"There is a wide agreement between France and Germany when it comes to the proposals although we must work on the details," Merkel told reporters before an EU leaders dinner to discuss a raft of reforms proposed by Macron in a landmark speech on Tuesday.
In the speech in Paris, the 39-year old Macron called on his counterparts to recommit themselves to a stalled European project left damaged by Brexit, the rise of populism and the migrant crisis.
Merkel, the EU's most powerful leader, said the speech, as well as a similar address by European Commission head Jean-Claude Juncker, gave "a new impulse" to reforming Europe, including the eurozone.
Macron's proposals for a post-Brexit shake-up of the EU include a finance minister, budget and parliament for the 19-member eurozone, as well as an EU-wide "rapid reaction force" to work with national armies.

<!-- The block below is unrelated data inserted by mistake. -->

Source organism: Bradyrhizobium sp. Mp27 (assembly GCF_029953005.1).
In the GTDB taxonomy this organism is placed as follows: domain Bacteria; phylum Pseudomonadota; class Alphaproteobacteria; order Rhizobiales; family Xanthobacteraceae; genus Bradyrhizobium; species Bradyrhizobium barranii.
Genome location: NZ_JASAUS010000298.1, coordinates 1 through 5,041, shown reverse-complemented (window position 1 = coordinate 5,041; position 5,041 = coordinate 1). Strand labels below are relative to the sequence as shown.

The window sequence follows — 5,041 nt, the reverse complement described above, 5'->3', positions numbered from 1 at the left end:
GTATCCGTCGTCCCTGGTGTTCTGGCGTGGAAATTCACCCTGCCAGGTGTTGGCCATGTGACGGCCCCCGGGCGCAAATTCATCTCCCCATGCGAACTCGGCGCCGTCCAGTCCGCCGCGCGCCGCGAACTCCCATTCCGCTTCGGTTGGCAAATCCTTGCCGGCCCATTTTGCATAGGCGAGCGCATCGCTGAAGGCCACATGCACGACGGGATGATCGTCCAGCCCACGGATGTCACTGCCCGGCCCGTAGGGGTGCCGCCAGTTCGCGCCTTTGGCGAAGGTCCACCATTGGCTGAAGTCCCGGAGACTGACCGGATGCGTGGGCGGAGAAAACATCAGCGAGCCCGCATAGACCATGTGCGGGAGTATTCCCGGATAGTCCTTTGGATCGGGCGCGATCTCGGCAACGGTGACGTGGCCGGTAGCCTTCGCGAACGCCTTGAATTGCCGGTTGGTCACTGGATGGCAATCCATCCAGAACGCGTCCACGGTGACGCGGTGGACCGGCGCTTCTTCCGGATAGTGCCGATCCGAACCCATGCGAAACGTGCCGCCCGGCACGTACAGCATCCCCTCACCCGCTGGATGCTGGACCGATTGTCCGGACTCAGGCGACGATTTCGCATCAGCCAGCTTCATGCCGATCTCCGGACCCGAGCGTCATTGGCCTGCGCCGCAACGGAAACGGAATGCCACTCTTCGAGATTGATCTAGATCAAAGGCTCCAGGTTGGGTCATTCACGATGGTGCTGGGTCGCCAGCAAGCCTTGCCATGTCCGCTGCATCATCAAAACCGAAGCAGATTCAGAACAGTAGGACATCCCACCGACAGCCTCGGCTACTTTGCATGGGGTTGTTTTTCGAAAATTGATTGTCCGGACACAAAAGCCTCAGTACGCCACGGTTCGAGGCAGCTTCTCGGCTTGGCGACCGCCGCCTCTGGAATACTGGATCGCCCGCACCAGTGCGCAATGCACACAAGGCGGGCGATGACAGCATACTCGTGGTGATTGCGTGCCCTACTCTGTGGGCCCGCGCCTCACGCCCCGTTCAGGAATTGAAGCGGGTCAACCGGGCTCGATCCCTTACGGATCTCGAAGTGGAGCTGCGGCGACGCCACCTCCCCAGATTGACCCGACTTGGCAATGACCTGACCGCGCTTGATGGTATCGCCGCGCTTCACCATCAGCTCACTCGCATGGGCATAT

"For Germany, growth, jobs and competition play a major role," said Merkel, who was elected to a fourth term on Sunday.
"In any case, I see the president's speech as a solid basis for France and Germany to continue working closely together," Merkel said.
Merkel's encouragement will be welcomed by Macron who is keen for Germany's quick endorsement of his reform agenda, but Sunday's election in Germany left the chancellor seeking new allies to rebuild a ruling majority.
Merkel must now try to form a government likely to include the Free Democratic Party, whose leader Christian Lindner considers Macron's call for a eurozone budget to be a "red line".
Merkel said that given Macron's desire to work closely with Germany, his speech will "certainly influence discussions on forming a new government."